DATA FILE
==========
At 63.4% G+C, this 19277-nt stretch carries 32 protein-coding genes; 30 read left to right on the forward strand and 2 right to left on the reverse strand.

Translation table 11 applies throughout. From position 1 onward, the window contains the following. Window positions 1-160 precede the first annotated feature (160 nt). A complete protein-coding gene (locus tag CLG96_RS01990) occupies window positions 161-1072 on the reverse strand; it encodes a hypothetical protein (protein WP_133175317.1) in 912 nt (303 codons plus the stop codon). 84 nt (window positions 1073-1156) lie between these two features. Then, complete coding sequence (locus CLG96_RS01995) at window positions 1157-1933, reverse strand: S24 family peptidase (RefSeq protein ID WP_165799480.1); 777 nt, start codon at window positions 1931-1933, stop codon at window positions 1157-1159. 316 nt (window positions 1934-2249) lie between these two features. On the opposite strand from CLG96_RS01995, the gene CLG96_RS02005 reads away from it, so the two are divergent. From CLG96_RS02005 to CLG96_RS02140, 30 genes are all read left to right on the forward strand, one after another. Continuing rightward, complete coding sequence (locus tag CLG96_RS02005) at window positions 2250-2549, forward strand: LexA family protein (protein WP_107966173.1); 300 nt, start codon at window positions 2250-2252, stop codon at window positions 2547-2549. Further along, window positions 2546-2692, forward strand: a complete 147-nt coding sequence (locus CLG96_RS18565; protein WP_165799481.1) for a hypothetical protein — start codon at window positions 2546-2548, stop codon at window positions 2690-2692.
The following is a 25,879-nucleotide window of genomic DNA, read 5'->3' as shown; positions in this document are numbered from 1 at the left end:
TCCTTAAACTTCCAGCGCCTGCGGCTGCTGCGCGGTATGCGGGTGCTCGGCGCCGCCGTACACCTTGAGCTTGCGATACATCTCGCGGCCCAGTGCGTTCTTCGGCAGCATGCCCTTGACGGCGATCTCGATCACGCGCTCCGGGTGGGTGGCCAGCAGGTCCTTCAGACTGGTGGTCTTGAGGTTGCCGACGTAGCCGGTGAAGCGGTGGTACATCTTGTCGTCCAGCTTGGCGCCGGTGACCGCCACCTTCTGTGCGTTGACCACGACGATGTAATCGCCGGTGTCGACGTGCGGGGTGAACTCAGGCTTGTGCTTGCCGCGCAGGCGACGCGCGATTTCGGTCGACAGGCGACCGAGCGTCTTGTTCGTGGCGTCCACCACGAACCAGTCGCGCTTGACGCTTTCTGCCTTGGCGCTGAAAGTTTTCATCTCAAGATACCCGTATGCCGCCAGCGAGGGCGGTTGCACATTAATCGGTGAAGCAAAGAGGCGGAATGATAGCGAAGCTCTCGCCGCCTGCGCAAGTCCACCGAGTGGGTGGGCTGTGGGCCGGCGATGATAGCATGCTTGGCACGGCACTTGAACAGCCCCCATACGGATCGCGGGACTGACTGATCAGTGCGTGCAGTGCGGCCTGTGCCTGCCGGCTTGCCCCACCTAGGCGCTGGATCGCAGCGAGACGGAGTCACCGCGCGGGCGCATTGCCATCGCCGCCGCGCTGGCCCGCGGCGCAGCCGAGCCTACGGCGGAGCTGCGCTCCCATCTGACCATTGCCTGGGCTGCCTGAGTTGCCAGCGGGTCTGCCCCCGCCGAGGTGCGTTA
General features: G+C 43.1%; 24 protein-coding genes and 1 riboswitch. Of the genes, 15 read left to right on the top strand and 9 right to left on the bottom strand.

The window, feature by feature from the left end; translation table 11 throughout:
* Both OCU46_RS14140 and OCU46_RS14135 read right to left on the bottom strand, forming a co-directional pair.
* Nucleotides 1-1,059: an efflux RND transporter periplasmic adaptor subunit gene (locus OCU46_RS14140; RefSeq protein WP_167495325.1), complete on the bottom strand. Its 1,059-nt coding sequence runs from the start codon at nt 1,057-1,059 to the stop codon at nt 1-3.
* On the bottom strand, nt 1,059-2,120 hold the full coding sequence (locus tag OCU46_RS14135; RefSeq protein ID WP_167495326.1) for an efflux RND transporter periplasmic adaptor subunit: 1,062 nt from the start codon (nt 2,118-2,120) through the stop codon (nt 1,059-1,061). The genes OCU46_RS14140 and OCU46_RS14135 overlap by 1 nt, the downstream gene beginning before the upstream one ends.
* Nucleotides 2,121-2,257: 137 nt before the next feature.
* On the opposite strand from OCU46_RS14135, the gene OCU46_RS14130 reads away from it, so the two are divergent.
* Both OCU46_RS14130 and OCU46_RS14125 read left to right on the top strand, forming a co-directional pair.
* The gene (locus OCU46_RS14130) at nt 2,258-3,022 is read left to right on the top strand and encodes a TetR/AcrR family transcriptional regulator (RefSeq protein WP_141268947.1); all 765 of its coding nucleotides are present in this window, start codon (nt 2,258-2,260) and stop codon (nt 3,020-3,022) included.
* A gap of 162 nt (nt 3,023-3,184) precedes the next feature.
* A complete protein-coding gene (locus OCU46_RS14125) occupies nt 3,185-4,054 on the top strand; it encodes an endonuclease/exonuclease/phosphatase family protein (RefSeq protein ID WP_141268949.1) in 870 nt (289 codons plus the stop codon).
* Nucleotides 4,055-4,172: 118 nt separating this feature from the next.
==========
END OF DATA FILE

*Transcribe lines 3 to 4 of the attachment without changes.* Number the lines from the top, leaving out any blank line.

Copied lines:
The following is a 25,879-nucleotide window of genomic DNA, read 5'->3' as shown; positions in this document are numbered from 1 at the left end:
TCCTTAAACTTCCAGCGCCTGCGGCTGCTGCGCGGTATGCGGGTGCTCGGCGCCGCCGTACACCTTGAGCTTGCGATACATCTCGCGGCCCAGTGCGTTCTTCGGCAGCATGCCCTTGACGGCGATCTCGATCACGCGCTCCGGGTGGGTGGCCAGCAGGTCCTTCAGACTGGTGGTCTTGAGGTTGCCGACGTAGCCGGTGAAGCGGTGGTACATCTTGTCGTCCAGCTTGGCGCCGGTGACCGCCACCTTCTGTGCGTTGACCACGACGATGTAATCGCCGGTGTCGACGTGCGGGGTGAACTCAGGCTTGTGCTTGCCGCGCAGGCGACGCGCGATTTCGGTCGACAGGCGACCGAGCGTCTTGTTCGTGGCGTCCACCACGAACCAGTCGCGCTTGACGCTTTCTGCCTTGGCGCTGAAAGTTTTCATCTCAAGATACCCGTATGCCGCCAGCGAGGGCGGTTGCACATTAATCGGTGAAGCAAAGAGGCGGAATGATAGCGAAGCTCTCGCCGCCTGCGCAAGTCCACCGAGTGGGTGGGCTGTGGGCCGGCGATGATAGCATGCTTGGCACGGCACTTGAACAGCCCCCATACGGATCGCGGGACTGACTGATCAGTGCGTGCAGTGCGGCCTGTGCCTGCCGGCTTGCCCCACCTAGGCGCTGGATCGCAGCGAGACGGAGTCACCGCGCGGGCGCATTGCCATCGCCGCCGCGCTGGCCCGCGGCGCAGCCGAGCCTACGGCGGAGCTGCGCTCCCATCTGACCATTGCCTGGGCTGCCTGAGTTGCCAGCGGGTCTGCCCCCGCCGAGGTGCGTTA